FORT WORTH, Texas (SWBTS) – After almost three years of sharing the Gospel consistently, Geoff Simmons understands the anxiety believers feel when approaching people to speak about Christ. He still feels butterflies in his stomach, although he is determined to make them “fly in formation.” Greater than any anxiety in proclaiming the Gospel, however, is his fear of remaining silent.
“For 16 years, I was a Christian, and I never told one person about Christ,” says Simmons, who placed his faith in Christ as a teenager. With no one to disciple him, Simmons “drifted away from Christ” for many years. In 2009, however, God broke his heart and opened his eyes to people’s need for the Gospel.
“I was very much chasing the American way of life,” Simmons says. “I did not want to meet my Maker one day and say, ‘You know, God, I sure did make a lot of money.’”
Simmons wanted to begin sharing the Gospel, but had no idea how to do this, so he enrolled in a “Share Jesus Without Fear” class at church. One Wednesday night after this class, he bought a “Share Jesus Without Fear” New Testament and has carried it in his pocket ever since.
The following day, May 20, 2009, he led one of his best friends to the Lord. Since that day, God has used him to lead many others to faith in Christ. He records their names in the back of a Bible that he uses during his time of personal devotion and study. This allows him to pray for and encourage those who have made decisions to follow Christ.
“I have had about 90 pray to receive Christ in just a couple of years,” Simmons says, reflecting on God’s faithfulness. But one name on his list bothers him, reminding him of the urgency of sharing the Gospel and of the fearful consequences of remaining silent.
“Ed Freeman, right here, was a salesman that I worked with who had cancer. He was a good friend of mine,” Simmons says, recounting how he shared the Gospel with Ed.
“Ed was in hospice at that time, and he became coherent long enough for me to share and for him to pray to receive Christ, and a few minutes later he went home.
“It is a good story. It is great, but it bothers me, too, because Ed was that close. … I had almost talked myself out of it. … I had talked to some of the guys that went to go visit him, and he didn’t even know who they were because of the morphine. … But I was able to talk with him, and he became completely lucid long enough, and after he prayed, he went out again.”
This experience compels Simmons to share the Gospel wholeheartedly despite the busyness of seminary life. After moving to Fort Worth to begin seminary last fall, he immediately found opportunities to proclaim the Gospel. Brandon Kiesling, a fellow church member and seminary student, asked him to help lead students in the seminary’s effort to reach those who live within a one-mile radius of the campus. Three times a week, he visits the nearby Times Square Apartments to share the Gospel and has established Bible studies at the complex for new believers who desire to grow in their faith.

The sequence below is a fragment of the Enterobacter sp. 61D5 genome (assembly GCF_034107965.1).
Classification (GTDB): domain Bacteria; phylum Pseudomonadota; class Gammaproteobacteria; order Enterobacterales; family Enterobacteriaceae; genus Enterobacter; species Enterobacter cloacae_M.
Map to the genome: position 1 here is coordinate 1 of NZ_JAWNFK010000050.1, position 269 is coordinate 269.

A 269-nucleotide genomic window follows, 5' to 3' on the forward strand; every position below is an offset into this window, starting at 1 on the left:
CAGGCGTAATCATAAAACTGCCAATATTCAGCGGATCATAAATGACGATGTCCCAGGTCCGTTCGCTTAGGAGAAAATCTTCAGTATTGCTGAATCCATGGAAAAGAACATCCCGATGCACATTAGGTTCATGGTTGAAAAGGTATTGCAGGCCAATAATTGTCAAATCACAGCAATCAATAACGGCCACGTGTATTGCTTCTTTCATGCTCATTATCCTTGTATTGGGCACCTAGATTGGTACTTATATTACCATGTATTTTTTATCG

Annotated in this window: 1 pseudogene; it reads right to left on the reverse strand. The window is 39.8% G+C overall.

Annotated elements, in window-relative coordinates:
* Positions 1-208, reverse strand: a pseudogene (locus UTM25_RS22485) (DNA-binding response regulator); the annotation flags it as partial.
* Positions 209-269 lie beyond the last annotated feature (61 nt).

“God has given me the gift of evangelism, but I do not do well when it comes to discipleship,” Simmons says, adding that Southwestern has already taught him much about how to make disciples. “So God really convicted me of that, and that is why I started setting up these different Bible studies.”
Simmons’ weekly visits to the Times Square Apartments also allow him to lead his family to follow the Great Commission.
“God has been faithful,” Simmons says. “We have shared the Gospel with several people, and every time, I bring one of my three daughters with me, so they can learn how to share the Gospel. … We have the others praying for us at home.”
On one occasion, Simmons’ oldest daughter, Victoria, asked if she could share with the kids in the apartment complex. She learned to share the Gospel simply by seeing her father and other seminary students share.
“She was bold in it,” Simmons says, adding proudly that Victoria led three girls her age to place their faith in Christ that day.
“You can share the Gospel, but if you can train people to share the Gospel, it is just that much better,” he says. Because he has led his family to evangelize, his daughters are now excited each week to tell people about Jesus.
“I want them growing up thinking, ‘This is what we do, and it is strange not to share the Gospel.’ I want them thinking, ‘This is exactly what we’re supposed to do.’”